+1 vote
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Consider the following function

$f(x)=\frac{x}{2x+1} , \, x\not= -\frac{1}{2}$

Is the function a bijection?

Yes, this is a one-to-one function.

For onto, let's suppose function is invertible so $f^{-1}(x)=-\frac{x}{2x-1}\, x \not= \frac{1}{2}$

In the final answer, they have given that f if defined on $R \rightarrow R$ then it will be a bijection,but if my function has to be onto, then the co-domain must be $R-\frac{1}{2}$ and so if my function is defined on $R \rightarrow R-\{ \frac{1}{2} \}$, then it will be a bijection.

Please let me know what's correct?
recategorized | 59 views

A function is both one-to-one and onto if you can find a preimage of every element in the codomain.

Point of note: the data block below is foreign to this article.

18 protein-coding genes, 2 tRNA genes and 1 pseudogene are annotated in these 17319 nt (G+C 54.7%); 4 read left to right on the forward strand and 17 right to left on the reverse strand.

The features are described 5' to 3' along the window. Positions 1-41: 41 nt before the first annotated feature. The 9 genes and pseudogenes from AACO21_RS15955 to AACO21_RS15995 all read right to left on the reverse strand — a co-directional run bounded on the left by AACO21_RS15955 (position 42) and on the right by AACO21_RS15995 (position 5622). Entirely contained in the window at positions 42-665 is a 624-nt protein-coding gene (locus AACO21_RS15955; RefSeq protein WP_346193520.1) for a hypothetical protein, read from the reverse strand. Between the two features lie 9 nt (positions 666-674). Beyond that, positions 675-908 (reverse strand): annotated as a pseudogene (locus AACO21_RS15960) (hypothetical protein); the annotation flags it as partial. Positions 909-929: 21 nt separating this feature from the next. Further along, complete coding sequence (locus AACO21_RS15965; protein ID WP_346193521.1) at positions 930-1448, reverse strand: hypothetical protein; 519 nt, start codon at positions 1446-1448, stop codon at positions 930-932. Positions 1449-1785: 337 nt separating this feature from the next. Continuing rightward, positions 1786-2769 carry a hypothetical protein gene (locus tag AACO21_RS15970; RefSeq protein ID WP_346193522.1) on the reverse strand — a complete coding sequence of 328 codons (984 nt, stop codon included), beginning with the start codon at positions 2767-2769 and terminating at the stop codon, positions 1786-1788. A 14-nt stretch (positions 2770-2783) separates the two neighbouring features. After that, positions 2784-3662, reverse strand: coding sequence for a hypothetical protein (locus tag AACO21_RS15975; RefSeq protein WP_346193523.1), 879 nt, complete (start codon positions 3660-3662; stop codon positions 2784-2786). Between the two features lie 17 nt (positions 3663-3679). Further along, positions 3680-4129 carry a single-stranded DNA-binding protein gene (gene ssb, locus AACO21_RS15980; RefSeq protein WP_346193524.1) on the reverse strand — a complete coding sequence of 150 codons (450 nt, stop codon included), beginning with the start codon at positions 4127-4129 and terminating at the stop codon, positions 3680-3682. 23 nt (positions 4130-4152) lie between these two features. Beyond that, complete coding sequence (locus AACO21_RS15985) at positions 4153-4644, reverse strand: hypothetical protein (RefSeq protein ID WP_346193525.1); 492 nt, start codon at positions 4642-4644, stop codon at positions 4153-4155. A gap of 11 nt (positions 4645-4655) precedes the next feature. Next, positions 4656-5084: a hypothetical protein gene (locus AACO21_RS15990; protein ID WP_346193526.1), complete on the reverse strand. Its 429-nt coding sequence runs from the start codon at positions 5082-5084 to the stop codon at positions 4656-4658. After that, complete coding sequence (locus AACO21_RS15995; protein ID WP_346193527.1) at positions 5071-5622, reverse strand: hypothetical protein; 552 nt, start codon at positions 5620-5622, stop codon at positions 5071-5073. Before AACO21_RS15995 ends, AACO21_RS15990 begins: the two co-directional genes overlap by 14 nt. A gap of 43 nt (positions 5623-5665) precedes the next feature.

Now, our domain is

$f(x)=\frac{x}{2x+1} , \, x\not= -\frac{1}{2}$

Now, say we get $y$

$y = \frac{x}{2x+1}$

$y(2x+1) = x$

$2xy + y - x = 0$

$x(2y-1) = -y$

$x = \frac{-y}{2y-1} , \, y\not= \frac{1}{2}$

Thus, if from the codomain of Real numbers, $\frac{1}{2}$ is excluded, for every element in codomain, there will exist a preimage.
0
So that means function will be a bijection for $R-\frac{1}{2} \rightarrow R-\frac{1}{2}$
+1
No.  $R-\{\frac{-1}{2}\} \rightarrow R-\{\frac{1}{2}\}$

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+1 vote